March 27, 2006 | General

Food Loss And The American Household

BioCycle March 2006, Vol. 47, No. 3, p. 28
Education is long-term solution to household food loss and also could aid in reducing obesity, slowing a massive dollar drain on the American economy.
Timothy W. Jones

AMERICAN HOUSEHOLDS allow 14 percent of the food they purchase to end up in their garbage. This costs a family of four nearly $600/year and deprives the American economy of $43 billion annually – money that could be spent on other consumer goods. On the average, a household contributes nearly 470 pounds of food to the waste stream annually – a major component of food and yard residuals that constitute 12 to 14 percent of all municipal solid waste disposed in landfills.
Americans are unaware of the myriad of ways they contribute to food loss. In fact, when most households are asked about how much food they lose, the response is none to very little. During interviews for the Food Loss Study we conducted for the U.S. Department of Agriculture, it was not unusual to see members throwing leftover food in the trash while simultaneously stating that they do not waste food.
Nearly a fourth of fruits and vegetables, 13 percent of meat and 16 percent of grains Americans buy are trashed mainly because they “go bad.” Since many households do not know when a food is “bad,” they throw perfectly good leftovers out at the end of a meal. Americans also misjudge their future food use by basing it on their perceptions of how they should eat rather than how they actually eat – purchasing far more vegetables and fruit than they will consume. They believe they live a healthy lifestyle so when they go to the store, they purchase lots of nutritious fruits and vegetables expecting to consume them throughout the week. Every night, they come home from a long workday exhausted and pop a frozen dinner into the microwave. When Saturday comes around and they have the time and energy to cook, the vegetables in the refrigerator have turned to mush.
Fourteen percent of food loss consists of packaged edible food, foods that had not been taken out of their original packaging and were not out of date. Much of this food loss is due to misfires in American food purchasing behavior. People purchase new products and never get around to using them. People also purchase more product than they will use in order to “save money” on large quantity purchases. Every so often, Americans clean out their cupboards and throw out these perfectly good foods. This was one of the household food loss patterns that showed potential for efficiently recovering food for America’s food banks.
Ethnographic and archaeological data from the Food Loss Study show that most Americans have lost touch with food, what it is and how it functions in sustaining life. In the time it’s taken us to move from an agrarian to an industrial society, we’ve lost not only the knowledge of how food is produced but also the knowledge of food as a survival strategy.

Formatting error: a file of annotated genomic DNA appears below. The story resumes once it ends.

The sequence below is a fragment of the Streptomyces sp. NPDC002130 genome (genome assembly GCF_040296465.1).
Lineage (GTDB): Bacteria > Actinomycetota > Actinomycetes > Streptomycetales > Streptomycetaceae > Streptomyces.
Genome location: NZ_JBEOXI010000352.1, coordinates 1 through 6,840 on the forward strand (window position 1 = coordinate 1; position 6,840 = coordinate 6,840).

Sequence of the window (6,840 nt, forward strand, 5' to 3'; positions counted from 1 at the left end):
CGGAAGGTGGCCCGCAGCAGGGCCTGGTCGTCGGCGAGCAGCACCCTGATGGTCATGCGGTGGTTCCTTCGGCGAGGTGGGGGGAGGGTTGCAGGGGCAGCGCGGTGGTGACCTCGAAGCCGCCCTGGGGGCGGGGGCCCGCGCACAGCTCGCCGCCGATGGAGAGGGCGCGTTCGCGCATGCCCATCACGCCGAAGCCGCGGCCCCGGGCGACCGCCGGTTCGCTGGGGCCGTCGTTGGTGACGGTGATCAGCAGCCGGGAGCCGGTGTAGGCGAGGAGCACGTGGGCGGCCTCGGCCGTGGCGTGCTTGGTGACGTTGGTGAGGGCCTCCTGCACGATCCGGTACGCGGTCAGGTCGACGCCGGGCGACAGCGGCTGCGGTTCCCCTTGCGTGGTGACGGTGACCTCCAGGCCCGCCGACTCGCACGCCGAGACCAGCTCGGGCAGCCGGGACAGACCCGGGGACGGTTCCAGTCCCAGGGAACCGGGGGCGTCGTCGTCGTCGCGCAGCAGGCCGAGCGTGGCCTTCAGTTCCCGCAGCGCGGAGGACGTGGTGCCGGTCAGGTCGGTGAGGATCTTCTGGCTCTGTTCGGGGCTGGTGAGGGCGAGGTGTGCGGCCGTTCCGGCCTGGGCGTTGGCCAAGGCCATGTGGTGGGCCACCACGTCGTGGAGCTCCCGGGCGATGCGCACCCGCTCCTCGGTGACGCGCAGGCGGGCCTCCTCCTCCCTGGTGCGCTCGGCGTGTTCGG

Americans also have as little awareness of their food consumption as they do of their food loss. My work indicates that the core problems creating food loss may be the reason for the obesity plaguing Americans. What we found through our studies is that people have lost touch with food – what it is, where it comes from and how it functions in terms of nutrition and feeding the biological human machine. This “disconnect,” combined with the perception that food is cheap and plentiful (it’s not really cheap as consumers spend about 12 percent of their household budget on food), contribute to both food loss and obesity.
A solution to this lack of awareness is education. Adult education can change food behaviors, but adult education is expensive since it must be repeated every few years as the lesson fades. The real long-term solution is early childhood education where lessons taught will last a lifetime. Education about food should begin in the early impressionable years, first and second grade. The message needs to be basic, physical and visual so that it will be understood. Have them grow food, harvest, prepare and then eat it. Schoolyard gardens or planters are a perfect place to begin. Ideally, they should also tour a stockyard and butchering facility.
Food loss is a massive $100 billion drain on the American economy with households contributing nearly $43 billion. A national food loss center is needed to coordinate an effort to reduce food loss in America. The contribution a food center would make in reducing household food loss would also aid in reducing obesity. According to recent reports, obesity costs the American economy $100 billion annually. A food center with successful programs could aid the American economy by reducing expenditures on food that never gets consumed, and in promoting more healthful eating habits.
Dr. Timothy Jones is an adjunct professor at the Bureau of Applied Research in Anthropology, University of Arizona in Tucson. He can be contacted by e-mail at

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